This means that, within any team or at any client pitch meeting or conference you attend, you may find any combination of generations in the room with you, who might be up to six decades apart in age. And the age diversity is happening at all levels of the organizational hierarchy. In the words of Peter Cappelli, a management professor at the Wharton School, “Suddenly 20- and 30-year-olds are working with people their parents’ and grandparents’ ages who are subordinates or peers, not superiors as they used to be. And there aren’t just a handful of seniors who are mostly in the C-suite and rarely seen. They’re at all ranks.” Another outcome of the extraordinary multigenerational mixing in the workplace is that 38 percent of Americans today report to a boss who is younger than they are. That is a totally new phenomenon.
Statistics show that a majority of us think all this mixing is a good thing. According to a 2018 Randstad Workmonitor study, 86 percent of global workers prefer working on a multigenerational team (defined as those who are at least ten to fifteen years different in age). Why the positive attitude? Because, according to survey respondents, age-diverse organizations allow them to come up with innovative ideas and creative solutions to challenges.
If you haven’t already, take a few minutes and analyze your team or organization. Which generations are represented? Are any generations underrepresented compared to the general population or the makeup of your customer or client base? How does your generational mix compare to the U.S. labor force overall? The exact composition of your professional community will likely affect how acutely you are experiencing generational change and which elements of your organization or your own career to consider remixing first.
Why Generations?
Let’s take a step back and review what generational theory is, what the generational definitions are, and why this is a valuable lens through which to view our organizations, our colleagues, and ourselves. And then I will summarize each generation working today.
At its simplest, a generation is defined as a group of people born and living at the same time. It can also refer to the span of time between the birth of parents and that of their children, which is one of the reasons I love generational study and find it an invaluable tool: we all have experience with generational differences, because we are all members of multigenerational families. I like to start with the mention of generations in families, because it’s a reminder of the fact that our similarities as human beings outweigh our differences. While generational distinctions are real, we are all far more alike than we are different.
In fact, the longer I study generations in the workplace, the more similarities I find in what people want out of work. Those fundamentals—meaning, purpose, good leaders, professional growth—don’t change. What changes is how each generation expresses these needs and what expectations we have about our employers’ fulfillment of them. More specifically, Millennials want what all generations of workers have always wanted, but they now have the tools and the confidence to ask for these things earlier in their careers, and they no longer feel a stigma about leaving organizations that don’t provide them.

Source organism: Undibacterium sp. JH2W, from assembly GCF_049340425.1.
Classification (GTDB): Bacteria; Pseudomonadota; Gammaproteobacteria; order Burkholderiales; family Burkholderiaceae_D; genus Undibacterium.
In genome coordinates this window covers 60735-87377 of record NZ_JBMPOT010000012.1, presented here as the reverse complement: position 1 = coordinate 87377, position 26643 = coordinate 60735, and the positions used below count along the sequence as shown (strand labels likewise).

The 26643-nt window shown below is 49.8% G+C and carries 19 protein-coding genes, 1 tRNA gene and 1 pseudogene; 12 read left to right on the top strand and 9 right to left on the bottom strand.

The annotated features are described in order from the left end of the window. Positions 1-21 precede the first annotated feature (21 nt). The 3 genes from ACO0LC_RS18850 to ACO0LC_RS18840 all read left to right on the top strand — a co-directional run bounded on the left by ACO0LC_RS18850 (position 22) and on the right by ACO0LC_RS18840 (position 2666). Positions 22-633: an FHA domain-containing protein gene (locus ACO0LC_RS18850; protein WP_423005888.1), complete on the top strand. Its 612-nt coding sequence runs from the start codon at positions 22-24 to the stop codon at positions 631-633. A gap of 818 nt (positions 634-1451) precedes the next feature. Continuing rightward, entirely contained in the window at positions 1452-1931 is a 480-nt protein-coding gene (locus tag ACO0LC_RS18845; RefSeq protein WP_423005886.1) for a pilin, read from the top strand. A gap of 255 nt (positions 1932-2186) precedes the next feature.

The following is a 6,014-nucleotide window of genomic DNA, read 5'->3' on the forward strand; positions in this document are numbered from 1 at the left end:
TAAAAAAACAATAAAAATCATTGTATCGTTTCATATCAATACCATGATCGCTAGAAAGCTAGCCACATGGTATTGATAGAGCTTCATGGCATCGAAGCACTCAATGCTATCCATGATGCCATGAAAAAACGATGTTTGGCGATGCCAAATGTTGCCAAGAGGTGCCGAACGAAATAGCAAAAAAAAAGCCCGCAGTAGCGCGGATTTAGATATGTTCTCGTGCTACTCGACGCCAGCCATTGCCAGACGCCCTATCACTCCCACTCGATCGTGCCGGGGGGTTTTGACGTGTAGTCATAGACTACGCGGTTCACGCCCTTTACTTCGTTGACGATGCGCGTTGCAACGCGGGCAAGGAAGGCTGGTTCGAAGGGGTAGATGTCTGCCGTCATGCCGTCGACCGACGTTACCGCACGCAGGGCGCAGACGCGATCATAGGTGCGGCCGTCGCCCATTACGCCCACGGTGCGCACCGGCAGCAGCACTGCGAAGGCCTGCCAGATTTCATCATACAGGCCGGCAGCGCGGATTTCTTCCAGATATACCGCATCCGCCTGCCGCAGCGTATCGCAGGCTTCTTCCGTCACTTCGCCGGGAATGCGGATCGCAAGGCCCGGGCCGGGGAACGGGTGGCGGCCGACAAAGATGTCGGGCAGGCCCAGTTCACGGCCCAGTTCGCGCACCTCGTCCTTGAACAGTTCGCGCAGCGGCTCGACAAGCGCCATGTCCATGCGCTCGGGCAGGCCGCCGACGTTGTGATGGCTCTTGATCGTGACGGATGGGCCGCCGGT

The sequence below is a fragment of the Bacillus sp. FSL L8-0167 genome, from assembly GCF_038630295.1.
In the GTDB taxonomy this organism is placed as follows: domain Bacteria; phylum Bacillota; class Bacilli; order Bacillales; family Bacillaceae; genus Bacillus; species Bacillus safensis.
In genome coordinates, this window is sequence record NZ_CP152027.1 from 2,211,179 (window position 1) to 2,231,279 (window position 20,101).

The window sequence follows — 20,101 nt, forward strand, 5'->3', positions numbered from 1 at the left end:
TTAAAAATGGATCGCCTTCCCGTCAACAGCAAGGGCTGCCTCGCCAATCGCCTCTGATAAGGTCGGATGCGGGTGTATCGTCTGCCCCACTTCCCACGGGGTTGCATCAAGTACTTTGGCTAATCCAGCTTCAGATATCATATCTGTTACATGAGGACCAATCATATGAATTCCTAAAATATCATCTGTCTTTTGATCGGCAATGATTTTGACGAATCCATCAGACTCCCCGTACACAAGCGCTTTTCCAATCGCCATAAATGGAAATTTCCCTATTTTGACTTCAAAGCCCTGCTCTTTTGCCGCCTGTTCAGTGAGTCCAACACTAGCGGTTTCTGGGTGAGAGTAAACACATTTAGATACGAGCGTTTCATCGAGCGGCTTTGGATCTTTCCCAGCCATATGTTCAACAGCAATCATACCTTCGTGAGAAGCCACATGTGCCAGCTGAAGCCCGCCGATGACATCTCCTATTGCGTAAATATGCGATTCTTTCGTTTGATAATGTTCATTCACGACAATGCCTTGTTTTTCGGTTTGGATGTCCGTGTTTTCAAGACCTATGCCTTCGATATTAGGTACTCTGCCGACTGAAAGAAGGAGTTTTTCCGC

As universal a topic as generations might be, some people dislike the concept, because it implies that millions of people who happened to have been born in the same window of time are all exactly alike. I certainly do not believe that everyone born into a particular generation is exactly the same. I appreciate Nilofer Merchant’s concept of “onlyness,” which she defines as each person standing in a spot that no one else occupies, with a unique point of view that is born of each person’s accumulated experience, perspective, and vision. Gender, ethnicity, race, class, disability, age, and many other factors impact someone’s experiences, and we must keep each of these potential differences in mind when we consider generational identity.
As just one example, Erica Cordova Zinkie, vice president and legal counsel at OneDigital, an employee health and benefits consulting company, is an African American Millennial woman in a leadership role. As she described her experience to me, “If I encounter a negative interaction, I have to assess whether that interaction is a standard, non-prejudiced interpersonal conflict or risk internalizing that as generationally oriented, race-related, gender-related, or position-related.” Identity is complicated and personal, and, as in Erica’s example, generational identity ...